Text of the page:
Apple really cares about you. That’s why it fought so long and hard to prevent you from jailbreaking your iPhone and running unauthorized apps, or unlocking your SIM card and jumping to another network. In fact, it only tried to brick your unlocked phone because it is so concerned about whether you’re having a quality experience.
Or, at least that’s the line Apple’s spokeswoman was trying to sell in the wake of the legalization of jailbreaking, based on revisions to the Digital Millennium Copyright Act by researchers at the Library of Congress.
Apple released for following statement to Cult of Mac:
Apple’s goal has always been to insure that our customers have a great experience with their iPhone and we know that jailbreaking can severely degrade the experience. As we’ve said before, the vast majority of customers do not jailbreak their iPhones as this can violate the warranty and can cause the iPhone to become unstable and not work reliably.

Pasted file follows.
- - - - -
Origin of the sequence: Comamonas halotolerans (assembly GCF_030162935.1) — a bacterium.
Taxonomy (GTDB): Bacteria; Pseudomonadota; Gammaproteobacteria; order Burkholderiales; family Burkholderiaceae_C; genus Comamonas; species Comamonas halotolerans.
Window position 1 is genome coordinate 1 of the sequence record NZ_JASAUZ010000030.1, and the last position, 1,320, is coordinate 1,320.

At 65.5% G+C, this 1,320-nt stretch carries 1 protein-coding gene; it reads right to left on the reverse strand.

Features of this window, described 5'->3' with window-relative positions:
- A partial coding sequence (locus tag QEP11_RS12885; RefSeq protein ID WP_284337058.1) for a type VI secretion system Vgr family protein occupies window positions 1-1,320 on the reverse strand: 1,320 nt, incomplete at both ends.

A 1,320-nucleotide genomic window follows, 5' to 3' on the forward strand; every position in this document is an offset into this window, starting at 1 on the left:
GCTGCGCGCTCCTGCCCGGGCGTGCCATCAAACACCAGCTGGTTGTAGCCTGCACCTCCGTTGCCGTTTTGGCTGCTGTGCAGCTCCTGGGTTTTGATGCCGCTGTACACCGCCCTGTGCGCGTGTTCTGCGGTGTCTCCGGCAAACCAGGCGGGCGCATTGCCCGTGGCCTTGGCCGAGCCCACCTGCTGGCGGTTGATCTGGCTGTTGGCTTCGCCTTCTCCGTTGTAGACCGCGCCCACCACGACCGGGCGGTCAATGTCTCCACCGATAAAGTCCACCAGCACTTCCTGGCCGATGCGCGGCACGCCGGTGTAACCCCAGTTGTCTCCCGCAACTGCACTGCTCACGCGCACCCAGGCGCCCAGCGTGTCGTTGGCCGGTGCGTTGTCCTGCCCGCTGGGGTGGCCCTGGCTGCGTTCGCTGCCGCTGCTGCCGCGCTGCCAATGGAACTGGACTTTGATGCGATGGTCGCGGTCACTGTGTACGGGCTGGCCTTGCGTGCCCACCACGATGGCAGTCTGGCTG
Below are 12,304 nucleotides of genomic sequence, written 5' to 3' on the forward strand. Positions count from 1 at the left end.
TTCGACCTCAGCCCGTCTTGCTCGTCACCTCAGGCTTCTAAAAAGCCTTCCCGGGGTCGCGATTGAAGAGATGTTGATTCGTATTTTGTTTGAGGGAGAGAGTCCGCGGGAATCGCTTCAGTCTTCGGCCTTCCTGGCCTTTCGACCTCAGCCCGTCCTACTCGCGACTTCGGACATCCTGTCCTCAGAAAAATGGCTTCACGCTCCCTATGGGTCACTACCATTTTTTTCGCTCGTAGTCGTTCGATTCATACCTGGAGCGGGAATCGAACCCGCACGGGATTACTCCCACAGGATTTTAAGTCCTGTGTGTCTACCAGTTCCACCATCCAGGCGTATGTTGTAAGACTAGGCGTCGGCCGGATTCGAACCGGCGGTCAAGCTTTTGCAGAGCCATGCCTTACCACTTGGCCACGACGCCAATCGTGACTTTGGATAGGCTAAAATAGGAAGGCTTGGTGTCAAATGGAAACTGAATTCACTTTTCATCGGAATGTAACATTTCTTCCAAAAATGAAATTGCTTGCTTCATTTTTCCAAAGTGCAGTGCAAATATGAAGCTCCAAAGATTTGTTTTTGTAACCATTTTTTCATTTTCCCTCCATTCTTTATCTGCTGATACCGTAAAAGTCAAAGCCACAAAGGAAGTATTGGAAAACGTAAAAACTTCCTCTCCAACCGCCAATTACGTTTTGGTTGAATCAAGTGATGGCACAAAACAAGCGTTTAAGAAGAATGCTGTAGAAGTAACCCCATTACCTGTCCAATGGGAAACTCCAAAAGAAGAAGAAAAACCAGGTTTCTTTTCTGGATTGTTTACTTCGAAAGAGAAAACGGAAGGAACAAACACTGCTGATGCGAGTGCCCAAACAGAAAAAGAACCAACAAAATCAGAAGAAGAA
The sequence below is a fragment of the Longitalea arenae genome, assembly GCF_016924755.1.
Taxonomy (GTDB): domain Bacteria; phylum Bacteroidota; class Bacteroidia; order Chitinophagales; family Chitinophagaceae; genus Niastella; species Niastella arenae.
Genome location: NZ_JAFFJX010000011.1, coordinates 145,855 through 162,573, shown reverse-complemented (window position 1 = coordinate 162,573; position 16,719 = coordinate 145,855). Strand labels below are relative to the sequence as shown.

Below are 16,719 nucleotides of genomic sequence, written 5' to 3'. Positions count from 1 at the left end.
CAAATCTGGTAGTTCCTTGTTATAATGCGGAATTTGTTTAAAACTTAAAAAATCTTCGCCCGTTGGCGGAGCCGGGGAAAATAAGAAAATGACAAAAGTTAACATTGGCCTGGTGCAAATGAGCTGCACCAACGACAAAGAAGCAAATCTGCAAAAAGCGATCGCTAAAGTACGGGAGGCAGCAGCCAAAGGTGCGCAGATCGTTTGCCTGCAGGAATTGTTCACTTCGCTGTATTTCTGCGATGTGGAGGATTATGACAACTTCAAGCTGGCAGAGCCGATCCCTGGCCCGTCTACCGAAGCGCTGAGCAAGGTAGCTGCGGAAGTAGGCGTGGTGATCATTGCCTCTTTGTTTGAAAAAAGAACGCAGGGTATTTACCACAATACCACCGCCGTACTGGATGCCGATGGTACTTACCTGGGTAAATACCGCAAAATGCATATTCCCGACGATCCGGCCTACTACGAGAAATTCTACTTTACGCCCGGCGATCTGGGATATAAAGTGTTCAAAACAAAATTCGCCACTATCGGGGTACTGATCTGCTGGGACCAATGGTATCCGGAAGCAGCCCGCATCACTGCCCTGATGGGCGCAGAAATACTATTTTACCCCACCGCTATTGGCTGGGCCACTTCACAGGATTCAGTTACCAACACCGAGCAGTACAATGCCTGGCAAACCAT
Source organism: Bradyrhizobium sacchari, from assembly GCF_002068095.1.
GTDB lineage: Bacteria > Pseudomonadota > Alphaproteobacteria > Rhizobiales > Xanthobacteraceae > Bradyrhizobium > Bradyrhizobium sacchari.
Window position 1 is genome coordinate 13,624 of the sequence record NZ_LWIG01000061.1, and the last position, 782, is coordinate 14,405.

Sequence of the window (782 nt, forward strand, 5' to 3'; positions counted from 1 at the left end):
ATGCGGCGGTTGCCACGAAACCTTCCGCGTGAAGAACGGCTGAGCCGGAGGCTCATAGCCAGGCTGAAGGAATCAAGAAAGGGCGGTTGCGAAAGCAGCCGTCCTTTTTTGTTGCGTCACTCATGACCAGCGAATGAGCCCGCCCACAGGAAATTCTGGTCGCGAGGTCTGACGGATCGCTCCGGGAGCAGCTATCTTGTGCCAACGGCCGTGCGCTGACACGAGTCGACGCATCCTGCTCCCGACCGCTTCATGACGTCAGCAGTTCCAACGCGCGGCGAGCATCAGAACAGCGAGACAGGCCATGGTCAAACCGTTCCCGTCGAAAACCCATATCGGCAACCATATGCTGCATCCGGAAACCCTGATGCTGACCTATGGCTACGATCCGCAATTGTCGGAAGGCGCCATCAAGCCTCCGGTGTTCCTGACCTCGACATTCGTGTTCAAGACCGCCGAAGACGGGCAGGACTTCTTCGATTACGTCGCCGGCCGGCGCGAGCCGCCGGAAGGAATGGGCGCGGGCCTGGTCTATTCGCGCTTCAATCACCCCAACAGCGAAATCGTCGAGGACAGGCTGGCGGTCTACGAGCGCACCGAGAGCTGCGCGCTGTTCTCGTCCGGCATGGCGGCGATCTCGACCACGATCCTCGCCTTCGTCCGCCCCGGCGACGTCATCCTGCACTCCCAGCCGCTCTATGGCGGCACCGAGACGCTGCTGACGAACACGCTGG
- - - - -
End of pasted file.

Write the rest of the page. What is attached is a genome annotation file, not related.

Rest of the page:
Apple’s spokeswoman confirms that while the government may say its legal, jailbreaking violates your warranty — but only because the company cares so much about your experience. She commented that the company hadn’t yet filed any suits against makers of jailbreaking or SIM unlocking software.
While Apple obviously isn’t happy with the changes, underground iPhone developers like George Hotz and the iPhone Dev Team are rejoicing. The change means they will have the opportunity to sell their jailbreaking/unlocking tools more openly, rather than merely seeking donations. They can also rest easy that they are unlikely to be prosecuted for their efforts.
The shift is also beneficial for Cydia. Cydia, an underground app store specializing in safe unauthorized apps (such as tethering apps), has been picking up steam of late. It services the estimated millions of jailbroken iPhones in the wild.
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